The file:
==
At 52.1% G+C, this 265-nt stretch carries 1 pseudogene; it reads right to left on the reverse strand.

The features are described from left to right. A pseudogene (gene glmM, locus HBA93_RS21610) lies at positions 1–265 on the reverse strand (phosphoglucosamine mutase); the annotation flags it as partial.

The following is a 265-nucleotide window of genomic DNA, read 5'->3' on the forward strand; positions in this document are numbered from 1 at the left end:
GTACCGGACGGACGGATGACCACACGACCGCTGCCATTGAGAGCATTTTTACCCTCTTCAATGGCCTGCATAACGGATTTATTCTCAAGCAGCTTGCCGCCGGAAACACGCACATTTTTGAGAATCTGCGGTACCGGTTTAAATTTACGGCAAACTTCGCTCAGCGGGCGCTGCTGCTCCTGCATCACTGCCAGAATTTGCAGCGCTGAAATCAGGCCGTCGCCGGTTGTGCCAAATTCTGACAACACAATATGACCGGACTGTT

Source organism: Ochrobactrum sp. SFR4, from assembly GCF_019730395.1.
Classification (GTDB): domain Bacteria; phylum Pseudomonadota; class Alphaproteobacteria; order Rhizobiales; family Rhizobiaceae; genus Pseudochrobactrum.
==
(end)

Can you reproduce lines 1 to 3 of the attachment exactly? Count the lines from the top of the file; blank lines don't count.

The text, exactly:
At 52.1% G+C, this 265-nt stretch carries 1 pseudogene; it reads right to left on the reverse strand.

The features are described from left to right. A pseudogene (gene glmM, locus HBA93_RS21610) lies at positions 1–265 on the reverse strand (phosphoglucosamine mutase); the annotation flags it as partial.

The following is a 265-nucleotide window of genomic DNA, read 5'->3' on the forward strand; positions in this document are numbered from 1 at the left end: